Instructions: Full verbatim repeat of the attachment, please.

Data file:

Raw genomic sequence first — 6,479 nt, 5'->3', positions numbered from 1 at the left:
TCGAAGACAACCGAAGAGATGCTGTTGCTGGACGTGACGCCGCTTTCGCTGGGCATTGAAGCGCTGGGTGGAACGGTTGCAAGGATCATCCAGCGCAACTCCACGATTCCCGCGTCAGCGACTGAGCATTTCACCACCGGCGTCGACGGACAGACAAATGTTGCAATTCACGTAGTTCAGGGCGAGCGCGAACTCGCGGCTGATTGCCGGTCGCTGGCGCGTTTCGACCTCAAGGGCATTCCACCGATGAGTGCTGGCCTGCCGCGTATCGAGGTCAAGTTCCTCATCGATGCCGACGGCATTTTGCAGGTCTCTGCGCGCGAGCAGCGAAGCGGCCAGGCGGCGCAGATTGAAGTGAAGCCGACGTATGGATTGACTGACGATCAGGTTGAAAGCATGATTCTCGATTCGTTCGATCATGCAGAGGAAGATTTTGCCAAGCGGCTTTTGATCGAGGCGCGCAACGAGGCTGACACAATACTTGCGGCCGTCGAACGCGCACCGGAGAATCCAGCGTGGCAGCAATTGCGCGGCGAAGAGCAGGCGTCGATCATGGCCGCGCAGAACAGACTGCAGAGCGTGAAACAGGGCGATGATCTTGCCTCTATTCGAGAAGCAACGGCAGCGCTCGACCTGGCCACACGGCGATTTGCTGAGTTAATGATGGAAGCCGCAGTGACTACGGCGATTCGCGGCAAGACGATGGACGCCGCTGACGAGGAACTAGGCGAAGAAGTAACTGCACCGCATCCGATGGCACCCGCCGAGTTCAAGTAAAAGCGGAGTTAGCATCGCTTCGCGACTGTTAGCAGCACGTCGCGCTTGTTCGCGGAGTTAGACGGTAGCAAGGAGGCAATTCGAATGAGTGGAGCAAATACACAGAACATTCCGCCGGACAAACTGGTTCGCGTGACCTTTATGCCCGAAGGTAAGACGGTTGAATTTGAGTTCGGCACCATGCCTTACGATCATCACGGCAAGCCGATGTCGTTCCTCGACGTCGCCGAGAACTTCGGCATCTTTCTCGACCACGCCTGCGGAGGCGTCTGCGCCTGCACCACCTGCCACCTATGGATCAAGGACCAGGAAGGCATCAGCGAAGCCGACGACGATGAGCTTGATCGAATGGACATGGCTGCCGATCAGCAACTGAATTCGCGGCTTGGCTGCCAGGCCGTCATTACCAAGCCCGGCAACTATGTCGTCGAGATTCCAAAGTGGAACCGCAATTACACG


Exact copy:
Raw genomic sequence first — 6,479 nt, 5'->3', positions numbered from 1 at the left:
TCGAAGACAACCGAAGAGATGCTGTTGCTGGACGTGACGCCGCTTTCGCTGGGCATTGAAGCGCTGGGTGGAACGGTTGCAAGGATCATCCAGCGCAACTCCACGATTCCCGCGTCAGCGACTGAGCATTTCACCACCGGCGTCGACGGACAGACAAATGTTGCAATTCACGTAGTTCAGGGCGAGCGCGAACTCGCGGCTGATTGCCGGTCGCTGGCGCGTTTCGACCTCAAGGGCATTCCACCGATGAGTGCTGGCCTGCCGCGTATCGAGGTCAAGTTCCTCATCGATGCCGACGGCATTTTGCAGGTCTCTGCGCGCGAGCAGCGAAGCGGCCAGGCGGCGCAGATTGAAGTGAAGCCGACGTATGGATTGACTGACGATCAGGTTGAAAGCATGATTCTCGATTCGTTCGATCATGCAGAGGAAGATTTTGCCAAGCGGCTTTTGATCGAGGCGCGCAACGAGGCTGACACAATACTTGCGGCCGTCGAACGCGCACCGGAGAATCCAGCGTGGCAGCAATTGCGCGGCGAAGAGCAGGCGTCGATCATGGCCGCGCAGAACAGACTGCAGAGCGTGAAACAGGGCGATGATCTTGCCTCTATTCGAGAAGCAACGGCAGCGCTCGACCTGGCCACACGGCGATTTGCTGAGTTAATGATGGAAGCCGCAGTGACTACGGCGATTCGCGGCAAGACGATGGACGCCGCTGACGAGGAACTAGGCGAAGAAGTAACTGCACCGCATCCGATGGCACCCGCCGAGTTCAAGTAAAAGCGGAGTTAGCATCGCTTCGCGACTGTTAGCAGCACGTCGCGCTTGTTCGCGGAGTTAGACGGTAGCAAGGAGGCAATTCGAATGAGTGGAGCAAATACACAGAACATTCCGCCGGACAAACTGGTTCGCGTGACCTTTATGCCCGAAGGTAAGACGGTTGAATTTGAGTTCGGCACCATGCCTTACGATCATCACGGCAAGCCGATGTCGTTCCTCGACGTCGCCGAGAACTTCGGCATCTTTCTCGACCACGCCTGCGGAGGCGTCTGCGCCTGCACCACCTGCCACCTATGGATCAAGGACCAGGAAGGCATCAGCGAAGCCGACGACGATGAGCTTGATCGAATGGACATGGCTGCCGATCAGCAACTGAATTCGCGGCTTGGCTGCCAGGCCGTCATTACCAAGCCCGGCAACTATGTCGTCGAGATTCCAAAGTGGAACCGCAATTACACG